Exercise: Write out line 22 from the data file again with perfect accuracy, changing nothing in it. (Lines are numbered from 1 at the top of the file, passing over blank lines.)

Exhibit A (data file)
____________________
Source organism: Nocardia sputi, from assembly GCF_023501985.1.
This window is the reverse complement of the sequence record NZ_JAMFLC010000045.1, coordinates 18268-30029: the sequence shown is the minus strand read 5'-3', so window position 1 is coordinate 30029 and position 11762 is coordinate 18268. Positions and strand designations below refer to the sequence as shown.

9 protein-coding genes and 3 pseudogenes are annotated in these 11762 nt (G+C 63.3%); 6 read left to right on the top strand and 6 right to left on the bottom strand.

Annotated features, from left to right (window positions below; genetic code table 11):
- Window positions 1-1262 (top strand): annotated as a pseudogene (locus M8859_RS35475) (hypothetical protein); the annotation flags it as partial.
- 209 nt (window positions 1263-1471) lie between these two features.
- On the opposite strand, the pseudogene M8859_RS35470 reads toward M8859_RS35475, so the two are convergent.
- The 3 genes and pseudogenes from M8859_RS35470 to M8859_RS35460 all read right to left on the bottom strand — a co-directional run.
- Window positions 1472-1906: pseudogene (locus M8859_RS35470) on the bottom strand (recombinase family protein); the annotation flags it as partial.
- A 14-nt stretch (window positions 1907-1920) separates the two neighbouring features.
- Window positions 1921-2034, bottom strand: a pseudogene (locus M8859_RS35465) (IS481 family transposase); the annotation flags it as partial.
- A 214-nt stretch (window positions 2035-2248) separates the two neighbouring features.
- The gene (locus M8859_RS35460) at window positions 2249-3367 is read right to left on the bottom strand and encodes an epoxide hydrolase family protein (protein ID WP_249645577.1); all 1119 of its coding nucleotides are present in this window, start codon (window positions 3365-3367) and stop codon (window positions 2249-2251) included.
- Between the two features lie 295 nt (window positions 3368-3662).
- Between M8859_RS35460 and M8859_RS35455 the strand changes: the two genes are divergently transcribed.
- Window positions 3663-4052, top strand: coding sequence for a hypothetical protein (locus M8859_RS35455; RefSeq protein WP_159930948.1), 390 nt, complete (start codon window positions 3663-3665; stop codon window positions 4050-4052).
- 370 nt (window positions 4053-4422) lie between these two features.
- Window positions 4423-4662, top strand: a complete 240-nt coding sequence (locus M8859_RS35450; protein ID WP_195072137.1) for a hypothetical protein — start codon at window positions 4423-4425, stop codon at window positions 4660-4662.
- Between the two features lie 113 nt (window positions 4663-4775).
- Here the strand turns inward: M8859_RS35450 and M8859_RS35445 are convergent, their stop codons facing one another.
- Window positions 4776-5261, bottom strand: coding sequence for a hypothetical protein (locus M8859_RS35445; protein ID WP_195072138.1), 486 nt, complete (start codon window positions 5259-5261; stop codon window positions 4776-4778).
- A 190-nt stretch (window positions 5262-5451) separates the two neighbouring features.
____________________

- A 190-nt stretch (window positions 5262-5451) separates the two neighbouring features.